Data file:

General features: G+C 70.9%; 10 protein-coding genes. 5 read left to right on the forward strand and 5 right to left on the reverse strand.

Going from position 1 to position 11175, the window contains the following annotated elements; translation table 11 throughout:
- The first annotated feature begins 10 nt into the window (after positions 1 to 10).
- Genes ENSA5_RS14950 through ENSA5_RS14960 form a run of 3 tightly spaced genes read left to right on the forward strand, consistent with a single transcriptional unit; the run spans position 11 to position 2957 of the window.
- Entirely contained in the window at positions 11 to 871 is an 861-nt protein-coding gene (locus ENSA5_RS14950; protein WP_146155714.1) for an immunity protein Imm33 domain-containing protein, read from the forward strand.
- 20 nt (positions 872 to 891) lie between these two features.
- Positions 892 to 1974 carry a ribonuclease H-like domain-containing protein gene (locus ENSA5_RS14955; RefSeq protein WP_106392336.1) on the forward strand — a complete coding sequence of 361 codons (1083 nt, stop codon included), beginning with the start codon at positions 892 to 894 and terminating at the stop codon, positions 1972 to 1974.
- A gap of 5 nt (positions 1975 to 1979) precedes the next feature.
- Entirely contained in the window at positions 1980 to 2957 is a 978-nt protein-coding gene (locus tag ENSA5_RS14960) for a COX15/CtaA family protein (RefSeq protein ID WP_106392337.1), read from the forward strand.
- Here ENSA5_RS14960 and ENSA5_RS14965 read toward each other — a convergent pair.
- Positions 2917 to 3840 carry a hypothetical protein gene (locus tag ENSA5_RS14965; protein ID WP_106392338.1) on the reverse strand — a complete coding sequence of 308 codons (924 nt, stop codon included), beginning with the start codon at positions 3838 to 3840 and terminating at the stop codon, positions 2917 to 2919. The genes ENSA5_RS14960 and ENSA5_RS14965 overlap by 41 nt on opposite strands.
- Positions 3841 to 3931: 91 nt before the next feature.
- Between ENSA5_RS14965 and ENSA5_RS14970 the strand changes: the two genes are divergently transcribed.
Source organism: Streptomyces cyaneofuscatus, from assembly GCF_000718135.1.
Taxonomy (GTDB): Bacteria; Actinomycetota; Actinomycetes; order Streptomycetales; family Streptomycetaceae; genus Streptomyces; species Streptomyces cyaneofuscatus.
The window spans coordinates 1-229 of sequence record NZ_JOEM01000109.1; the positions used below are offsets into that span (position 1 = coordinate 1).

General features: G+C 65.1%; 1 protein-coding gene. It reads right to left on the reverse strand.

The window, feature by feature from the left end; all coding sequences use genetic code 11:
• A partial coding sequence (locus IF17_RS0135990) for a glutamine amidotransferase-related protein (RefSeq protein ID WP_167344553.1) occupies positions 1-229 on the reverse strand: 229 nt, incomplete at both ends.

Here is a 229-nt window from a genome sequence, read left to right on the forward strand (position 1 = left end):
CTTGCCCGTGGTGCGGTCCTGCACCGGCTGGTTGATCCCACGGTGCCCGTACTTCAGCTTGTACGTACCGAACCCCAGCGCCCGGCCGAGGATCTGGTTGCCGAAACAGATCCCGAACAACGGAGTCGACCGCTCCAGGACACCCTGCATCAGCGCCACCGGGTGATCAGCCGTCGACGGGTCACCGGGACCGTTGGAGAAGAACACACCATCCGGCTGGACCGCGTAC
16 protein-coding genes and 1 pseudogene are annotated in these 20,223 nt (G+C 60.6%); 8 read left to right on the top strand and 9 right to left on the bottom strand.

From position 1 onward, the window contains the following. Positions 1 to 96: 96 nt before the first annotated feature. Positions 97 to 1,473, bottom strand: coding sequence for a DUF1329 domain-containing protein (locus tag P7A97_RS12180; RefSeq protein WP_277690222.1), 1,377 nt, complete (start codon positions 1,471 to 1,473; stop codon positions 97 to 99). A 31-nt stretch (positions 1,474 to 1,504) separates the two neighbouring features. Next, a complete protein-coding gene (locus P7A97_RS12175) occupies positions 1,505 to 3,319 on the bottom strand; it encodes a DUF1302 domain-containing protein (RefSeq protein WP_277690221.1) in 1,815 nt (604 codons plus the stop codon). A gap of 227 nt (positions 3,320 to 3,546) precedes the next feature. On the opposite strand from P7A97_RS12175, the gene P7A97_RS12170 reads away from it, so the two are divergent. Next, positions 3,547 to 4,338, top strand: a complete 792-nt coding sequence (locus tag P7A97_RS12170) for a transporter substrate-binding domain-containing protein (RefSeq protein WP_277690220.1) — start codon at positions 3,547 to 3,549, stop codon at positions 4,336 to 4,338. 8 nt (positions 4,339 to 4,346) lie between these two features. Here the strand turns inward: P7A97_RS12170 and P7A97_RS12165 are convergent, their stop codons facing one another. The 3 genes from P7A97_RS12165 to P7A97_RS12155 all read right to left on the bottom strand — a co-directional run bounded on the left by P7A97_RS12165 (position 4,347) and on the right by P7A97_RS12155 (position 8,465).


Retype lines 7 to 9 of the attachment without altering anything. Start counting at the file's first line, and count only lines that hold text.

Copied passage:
- Positions 892 to 1974 carry a ribonuclease H-like domain-containing protein gene (locus ENSA5_RS14955; RefSeq protein WP_106392336.1) on the forward strand — a complete coding sequence of 361 codons (1083 nt, stop codon included), beginning with the start codon at positions 892 to 894 and terminating at the stop codon, positions 1972 to 1974.
- A gap of 5 nt (positions 1975 to 1979) precedes the next feature.
- Entirely contained in the window at positions 1980 to 2957 is a 978-nt protein-coding gene (locus tag ENSA5_RS14960) for a COX15/CtaA family protein (RefSeq protein ID WP_106392337.1), read from the forward strand.